I have something I have to get off my chest. I don’t drink coffee. There I said it. I don’t know why I don’t like coffee, but I don’t. Just about every friend and co-worker I’ve ever had has unsuccessfully tried to get me to like coffee.
With that said I was still intrigued when I read the other day in Yahoo! Food that McDonald’s is “jumping headfirst into the retail coffee game early next year with the McCafe “premium roast” coffee line." I grew up in a very small town with little more than a McDonald’s so I am very familiar with the McCafe brand and how people love how it is budget-friendly, but still good quality. So I assumed that McDonald's retail strategy would be similar to their strategy in-house: stay at a lower price-point than than Dunkin' Donuts and Starbucks to gain the edge with budget-conscious consumers.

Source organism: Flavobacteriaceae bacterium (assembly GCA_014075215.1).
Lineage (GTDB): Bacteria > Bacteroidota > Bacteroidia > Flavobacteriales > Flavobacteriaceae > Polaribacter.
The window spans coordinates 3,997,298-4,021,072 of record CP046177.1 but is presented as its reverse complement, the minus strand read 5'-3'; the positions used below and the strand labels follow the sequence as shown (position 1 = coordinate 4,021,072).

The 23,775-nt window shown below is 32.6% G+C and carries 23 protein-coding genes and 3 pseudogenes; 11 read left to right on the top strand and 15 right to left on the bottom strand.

But it turns out this might not be the case. According to Rachel Tepper at Yahoo! Food, when you look at the cost of a pound of ground coffee across the different brands they found that “although McDonald’s has the cheapest in-house coffee, retail coffee is clearly a whole new (and more expensive) ball game.”
For instance, a large McCafe Premium Roast costs an average of $1.30 in-house, but a pound of Premium Roast is expected to have an average cost of $9.72 at retail. In contrast, a large Dunkin Donuts Original Blend has an average in-house cost of $2.04 and retail cost of $8.99 per pound. The numbers surprised me because I expected McDonald’s to continue to be a cheaper option than Dunkin Donuts at retail, it looks like consumers will be paying a significant premium for McCafe at retail.
A recent article in Business Insider illustrated how Dunkin Brands sees itself as the leader in the retail coffee market stating that according to Nielsen, the Dunkin Donuts 12oz. Original Blend doubled their closest competitor in equivalent units and dollar sales. And with Dunkin Donuts having such a dominate hold on the category and a “3.5% same-store sales growth in 2013, while McDonald’s U.S. comp sales declined by 0.2%” I have to wonder if consumers will be willing to pay this kind of premium at retail for McCafe coffee. I doubt it, but only time will tell.